Loyola University Chicago

Department of Political Science

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Political Science Student Brings Women Together for Change

Political Science Student Brings Women Together for Change

Aubrey Dvorak is igniting change on campus by putting women’s issues in the spotlight. The political science student started The Women’s Project at Loyola this semester as a way of uniting women to discuss and create solutions to pressing social issues.

The Women’s Project just finished its first semester, in which 12 members held weekly 2 hour meetings to discuss different topics such as women in politics or religion, or social issues such as the street harassment of women. Dvorak and fellow founders Nicole Klepke and Taylor Tefft served as “scholars” who facilitated the conversation.

But while the first semester of the project was based on discussion, the second semester will give members a chance to apply what they’ve learned by creating initiatives.

This semester, the group is running the We for She Campaign, which seeks to dispel myths about feminism and encourage all students to join the movement.

According to Dvorak, the group will also distribute “Cards against Harassment.”  The cards are part of a viral trend in which women give street harassers business cards explaining why harassment is wrong.

“They’ve given a lot of women the courage to stand up to street harassment,” Dvorak said of the cards.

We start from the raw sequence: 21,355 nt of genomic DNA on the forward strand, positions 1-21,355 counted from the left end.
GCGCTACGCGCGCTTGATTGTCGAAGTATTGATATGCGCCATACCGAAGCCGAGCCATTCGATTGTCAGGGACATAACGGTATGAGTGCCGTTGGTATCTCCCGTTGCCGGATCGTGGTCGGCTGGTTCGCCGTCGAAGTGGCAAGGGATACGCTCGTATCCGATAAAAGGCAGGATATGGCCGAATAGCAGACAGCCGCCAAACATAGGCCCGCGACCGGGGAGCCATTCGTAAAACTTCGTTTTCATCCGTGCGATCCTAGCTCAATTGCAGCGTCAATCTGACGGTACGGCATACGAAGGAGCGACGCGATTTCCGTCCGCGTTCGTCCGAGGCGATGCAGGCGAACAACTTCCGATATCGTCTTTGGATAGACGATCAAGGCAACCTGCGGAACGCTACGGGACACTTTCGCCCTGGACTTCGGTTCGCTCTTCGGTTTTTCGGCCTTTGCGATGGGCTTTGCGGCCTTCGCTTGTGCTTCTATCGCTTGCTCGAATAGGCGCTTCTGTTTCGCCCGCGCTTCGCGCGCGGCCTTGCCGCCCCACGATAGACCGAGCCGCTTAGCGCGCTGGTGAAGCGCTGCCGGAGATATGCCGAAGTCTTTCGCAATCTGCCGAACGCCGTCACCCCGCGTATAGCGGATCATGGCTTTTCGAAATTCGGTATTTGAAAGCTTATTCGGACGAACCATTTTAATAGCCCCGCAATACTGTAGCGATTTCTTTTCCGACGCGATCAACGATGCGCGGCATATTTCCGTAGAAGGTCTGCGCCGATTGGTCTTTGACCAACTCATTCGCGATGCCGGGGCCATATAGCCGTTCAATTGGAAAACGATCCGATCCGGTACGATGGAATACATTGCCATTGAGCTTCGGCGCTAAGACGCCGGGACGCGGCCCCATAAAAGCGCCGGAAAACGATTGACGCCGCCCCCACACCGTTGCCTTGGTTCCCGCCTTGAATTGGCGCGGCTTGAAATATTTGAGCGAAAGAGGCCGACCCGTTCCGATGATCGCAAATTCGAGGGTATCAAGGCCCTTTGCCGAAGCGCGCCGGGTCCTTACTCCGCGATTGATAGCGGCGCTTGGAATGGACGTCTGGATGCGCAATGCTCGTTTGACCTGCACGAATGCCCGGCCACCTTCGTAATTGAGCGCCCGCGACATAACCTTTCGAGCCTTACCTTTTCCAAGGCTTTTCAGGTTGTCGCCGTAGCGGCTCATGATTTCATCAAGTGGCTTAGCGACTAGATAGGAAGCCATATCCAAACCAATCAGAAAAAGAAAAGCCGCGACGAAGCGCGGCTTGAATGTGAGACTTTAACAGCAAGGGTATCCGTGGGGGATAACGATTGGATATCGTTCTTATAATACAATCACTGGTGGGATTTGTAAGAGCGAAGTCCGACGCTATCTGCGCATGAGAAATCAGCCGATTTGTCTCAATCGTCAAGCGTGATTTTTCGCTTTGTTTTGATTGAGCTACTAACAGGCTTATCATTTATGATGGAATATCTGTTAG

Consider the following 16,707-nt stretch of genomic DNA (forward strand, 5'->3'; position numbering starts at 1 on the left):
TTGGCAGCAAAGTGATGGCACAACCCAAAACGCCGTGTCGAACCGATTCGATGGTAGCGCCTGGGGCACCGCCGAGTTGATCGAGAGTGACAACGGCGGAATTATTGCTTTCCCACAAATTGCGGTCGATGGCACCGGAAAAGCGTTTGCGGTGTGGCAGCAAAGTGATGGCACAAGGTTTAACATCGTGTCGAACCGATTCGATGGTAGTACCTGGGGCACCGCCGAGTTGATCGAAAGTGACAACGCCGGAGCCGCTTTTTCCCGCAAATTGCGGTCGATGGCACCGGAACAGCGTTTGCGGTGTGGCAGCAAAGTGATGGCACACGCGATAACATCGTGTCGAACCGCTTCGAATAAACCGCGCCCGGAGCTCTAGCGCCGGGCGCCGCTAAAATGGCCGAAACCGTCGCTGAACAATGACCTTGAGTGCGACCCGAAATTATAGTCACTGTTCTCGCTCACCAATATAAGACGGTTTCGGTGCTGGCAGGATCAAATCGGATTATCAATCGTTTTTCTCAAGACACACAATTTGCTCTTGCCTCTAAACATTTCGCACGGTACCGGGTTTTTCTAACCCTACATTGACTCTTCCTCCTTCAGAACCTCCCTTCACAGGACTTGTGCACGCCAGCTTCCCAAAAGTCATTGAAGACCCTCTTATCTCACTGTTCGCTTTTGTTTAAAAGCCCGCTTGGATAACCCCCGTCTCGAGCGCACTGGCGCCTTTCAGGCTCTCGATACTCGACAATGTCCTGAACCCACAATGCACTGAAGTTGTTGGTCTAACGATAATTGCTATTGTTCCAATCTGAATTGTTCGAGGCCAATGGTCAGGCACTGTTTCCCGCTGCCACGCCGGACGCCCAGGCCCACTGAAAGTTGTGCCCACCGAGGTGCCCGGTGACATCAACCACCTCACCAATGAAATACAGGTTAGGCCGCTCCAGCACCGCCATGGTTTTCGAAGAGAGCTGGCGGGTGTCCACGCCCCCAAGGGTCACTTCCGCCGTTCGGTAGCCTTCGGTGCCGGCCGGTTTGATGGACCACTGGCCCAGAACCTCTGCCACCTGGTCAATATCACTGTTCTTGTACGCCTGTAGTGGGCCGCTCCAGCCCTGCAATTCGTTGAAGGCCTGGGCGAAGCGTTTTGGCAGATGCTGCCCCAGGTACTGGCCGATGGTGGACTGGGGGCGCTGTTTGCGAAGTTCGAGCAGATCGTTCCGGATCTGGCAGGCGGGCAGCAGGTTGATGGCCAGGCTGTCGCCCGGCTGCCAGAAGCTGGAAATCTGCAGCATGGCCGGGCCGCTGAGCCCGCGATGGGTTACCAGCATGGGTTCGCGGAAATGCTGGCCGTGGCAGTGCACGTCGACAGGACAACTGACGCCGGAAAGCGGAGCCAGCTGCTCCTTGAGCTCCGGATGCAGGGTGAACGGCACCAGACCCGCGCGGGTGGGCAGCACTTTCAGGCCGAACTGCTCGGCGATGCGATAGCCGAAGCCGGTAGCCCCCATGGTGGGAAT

Dvorak began brainstorming the idea for the organization last spring with Klepke and Tefft.  The three were inspired by the LUC Men’s Project, an initiative from the Office of Student Diversity and Multicultural Affairs that seeks to bring men together to redefine masculinity.

“There were really no strong women’s organizations at the time,” Dvorak said. “We wanted to bring women together in a similar way as the Men’s Project did.”

The group is sponsored by the Women and Gender Studies program and consists of 12 members chosen from applications. Dvorak said the application process was enacted to ensure the group had a consistent membership, and a cohesive “community of change.”

“Our main focus was to find women with enthusiasm for the task at hand; we ended up with a very diverse group of people,” Dvorak said, adding that the women chosen were well informed and brought interesting perspectives, coming from a variety of majors and ethnic backgrounds.

Dvorak herself has the unique experience of having visited Tunisia this previous summer as part of a summer course with political science professor Peter Schraeder.

“It was an enlightening experience,” Dvorak said. “It was so interesting talking to intelligent Tunisian women who chosen to wear hijabs. It helped me figure out my own view of Middle Eastern women and spread it to others.”